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Completion of the internal inquiry into the death of Slavko Dokmanovic.

Press Release

(Exclusively for the use of the media. Not an official document)

The Hague, 23 July 1998

Completion of the internal inquiry into the death of Slavko Dokmanovic.


No sign of a criminal act

Suicide of the accused is confirmed

All of the Rules of Detention have been respected

No negligent behaviour was identified

Following the tragic death of accused Slavko Dokmanovic, found dead in his cell just after midnight in the early hours of Monday 29 June 1998, the President of the International Criminal Tribunal for the former Yugoslavia, Judge Gabrielle Kirk McDonald, ordered an internal inquiry "into the circumstances surrounding the death of the accused".

Acting under Rule 32 (C) of the Rules of Detention (Rules governing the detention of persons awaiting trial or appeal or otherwise detained on the authority of the International Tribunal), President McDonald designated on 30 June 1998 ICTY Judge Almiro RODRIGUES to conduct this internal inquiry.

On 21 July 1998, Judge Rodrigues presented the Vice-President, Judge Mohamed Shahabuddeen, acting President in the absence of Judge McDonald, with his final report. The Vice-President ordered that the conclusions of the inquiry be made public.

Purposes of the inquiry

The purposes of the inquiry were twofold:

To look into the circumstances surrounding the death of the detainee and to establish whether any individual responsibility was involved in light of the existing Rules of Detention concerning the security and the safety of the detainees.

To determine whether amendments should be suggested in order to avoid a repetition of this tragic event

Methodology of the inquiry

Upon his appointment, Judge Almiro Rodrigues constituted a four-member strong inquiry team (one investigator, two legal assistants and one photographer) assisted by one secretary.

Judge Rodrigues invited the detainee’s Defence Counsel, Mr.Toma Fila, and the detainee’s brother, Mr. Jovan Dokmanovic, to accompany him during his initial inspection of the cell. The cell had been kept locked since the night of 29 June.

This inspection took place on 1 July. A representative of the Embassy of the Federal Republic of Yugoslavia was present.

Judge Rodrigues seized the items relevant to his investigation from the cell. Photographs were also taken in addition to those taken by the Dutch police in the night of 29 June, just after the discovery of the body of the detainee.

On 8 July, Judge Rodrigues received the official Report on the autopsy, carried out on 1st July.

In the course of his investigation, Judge Rodrigues interviewed the following persons:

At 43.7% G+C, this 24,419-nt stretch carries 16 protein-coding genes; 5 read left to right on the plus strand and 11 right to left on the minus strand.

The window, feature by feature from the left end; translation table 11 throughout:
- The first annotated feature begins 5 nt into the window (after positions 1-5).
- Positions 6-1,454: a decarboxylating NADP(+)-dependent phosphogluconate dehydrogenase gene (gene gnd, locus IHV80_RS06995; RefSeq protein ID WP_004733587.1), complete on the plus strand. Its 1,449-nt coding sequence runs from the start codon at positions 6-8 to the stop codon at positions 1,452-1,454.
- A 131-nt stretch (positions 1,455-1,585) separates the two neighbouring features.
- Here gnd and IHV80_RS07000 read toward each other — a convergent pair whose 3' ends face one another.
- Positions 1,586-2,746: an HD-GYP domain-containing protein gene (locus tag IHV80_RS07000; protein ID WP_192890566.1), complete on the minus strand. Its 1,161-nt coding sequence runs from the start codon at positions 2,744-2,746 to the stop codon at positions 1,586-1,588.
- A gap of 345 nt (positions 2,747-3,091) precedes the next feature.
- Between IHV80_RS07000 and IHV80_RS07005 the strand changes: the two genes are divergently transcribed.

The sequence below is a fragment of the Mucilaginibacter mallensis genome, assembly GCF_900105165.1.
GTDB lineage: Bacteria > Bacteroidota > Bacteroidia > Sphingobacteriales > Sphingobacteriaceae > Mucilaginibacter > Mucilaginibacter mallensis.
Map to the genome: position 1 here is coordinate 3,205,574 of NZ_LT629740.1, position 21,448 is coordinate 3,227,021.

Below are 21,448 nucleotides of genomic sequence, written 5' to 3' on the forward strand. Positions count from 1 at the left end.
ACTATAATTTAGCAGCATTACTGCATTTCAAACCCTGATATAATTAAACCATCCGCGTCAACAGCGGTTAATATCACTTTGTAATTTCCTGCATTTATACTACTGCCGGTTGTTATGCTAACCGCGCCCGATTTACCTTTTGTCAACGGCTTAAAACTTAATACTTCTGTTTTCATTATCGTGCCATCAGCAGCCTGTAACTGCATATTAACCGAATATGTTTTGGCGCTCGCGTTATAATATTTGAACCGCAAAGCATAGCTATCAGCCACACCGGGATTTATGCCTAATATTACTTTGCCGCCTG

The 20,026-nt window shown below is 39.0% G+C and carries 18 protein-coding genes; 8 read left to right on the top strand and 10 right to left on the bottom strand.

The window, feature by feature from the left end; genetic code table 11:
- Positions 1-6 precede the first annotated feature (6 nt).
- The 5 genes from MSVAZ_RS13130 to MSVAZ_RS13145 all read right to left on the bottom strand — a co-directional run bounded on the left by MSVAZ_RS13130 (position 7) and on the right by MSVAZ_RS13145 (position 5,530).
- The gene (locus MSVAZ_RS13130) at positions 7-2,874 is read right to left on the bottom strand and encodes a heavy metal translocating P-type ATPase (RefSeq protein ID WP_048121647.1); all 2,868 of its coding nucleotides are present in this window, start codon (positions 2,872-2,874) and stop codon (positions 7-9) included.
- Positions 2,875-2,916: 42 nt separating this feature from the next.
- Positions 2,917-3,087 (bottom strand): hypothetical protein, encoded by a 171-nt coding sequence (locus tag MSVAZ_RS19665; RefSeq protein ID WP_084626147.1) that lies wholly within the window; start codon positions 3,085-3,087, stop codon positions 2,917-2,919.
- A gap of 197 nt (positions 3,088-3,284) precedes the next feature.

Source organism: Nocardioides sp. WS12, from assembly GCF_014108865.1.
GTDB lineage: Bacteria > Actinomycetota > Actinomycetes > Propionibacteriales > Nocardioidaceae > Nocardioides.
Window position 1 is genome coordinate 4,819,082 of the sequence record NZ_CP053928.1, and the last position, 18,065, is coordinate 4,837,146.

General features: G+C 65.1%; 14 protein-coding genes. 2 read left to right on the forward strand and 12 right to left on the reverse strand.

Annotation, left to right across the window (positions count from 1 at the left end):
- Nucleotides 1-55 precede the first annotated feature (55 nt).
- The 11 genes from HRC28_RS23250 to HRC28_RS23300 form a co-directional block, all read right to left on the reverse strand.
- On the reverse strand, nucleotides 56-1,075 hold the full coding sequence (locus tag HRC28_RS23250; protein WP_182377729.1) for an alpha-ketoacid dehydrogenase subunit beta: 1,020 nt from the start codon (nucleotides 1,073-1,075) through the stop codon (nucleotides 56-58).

Mr. Dokmanovic’s Defence Counsel, Mr. Dokamovic’s brother, the interpreter who had attended the latest discussions between the detainee and the Detention Unit’s Deputy-Commander and Medical Officer, five guards from the Detention Unit, the Detention Unit’s Commanding Officer and his Deputy, the Detention Unit’s Medical Officer.

Findings of the inquiry

The major findings (copy attached) can be summed up as follows:

The inquiry did not find any evidence of any violence either in the accused’s cell or on the accused’s body that would suggest a criminal act.

Slavko Dokmanovic was suffering from depression, was under particular medical care and was under special observation. The level of this supervision, dictated by his physical or psychological condition has varied since the accused’s arrival at the Detention Unit in June 1997. Since 23 June 1998, on the eve of the completion of his trial, the accused was being checked every half-hour during rest-time. This is one of the highest levels of supervision other than the 24-hour watch by closed circuit TV.

On the night of 28 to 29 June, between these regular checks, Slavko Dokmanovic attempted unsuccessfully twice to commit suicide: these attempts were not visible to the guards checking his cell. At a third attempt, he managed to hang himself by fastening on to the top door-hinge of his cell’s wardrobe the end of a tie which he had attached firmly around his neck.

All of the Rules of the Detention Unit concerning security and safety have been respected. No negligent behaviour was identified.

Establishment of a Working Group.

In order to ensure that all lessons are drawn from the tragic death of Slavko Dokmanovic, Judge Rodrigues is in the process of establishing a Working Group, including international experts, which will study the issue of suicides in prison and will review the preventive measures applied in various detention systems.

If necessary, the Working Group will suggest possible amendments to the existing Rules of Detention.

Biographical note of Judge Almiro RODRIGUES

Born in 1950 in Portugal, Judge Rodrigues was elected Judge at the ICTY in May 1997 and sworn in on 17 November 1997. He currently is Presiding-Judge of the Trial Chamber hearing the Aleksovski trial. As a member of Trial Chamber I he is also working on six other cases (Kordic & Cerkez;, Jelisic; Simic, Tadic & Zaric; Kos; Zigic; Kvocka & Radic). He also is a member of the Appeals Chamber in the Tadic case and the Kovacevic case.

A graduated in law and psychology, Judge Rodrigues worked extensively in the Prosecutor’s Office of Portugal. Prior to his appointment to the International Tribunal, he was Assistant Attorney General. He also taught for 13 years at the Magistrates National School of Portugal.

Judge Rodrigues is the founder and member of the executive committee of the Portuguese Association for Juvenile and Family Law, and of the executive committee of the Portuguese Infantile Emergency Institute. He is also a member of the International Association of Magistrates on Juvenile and Family law.

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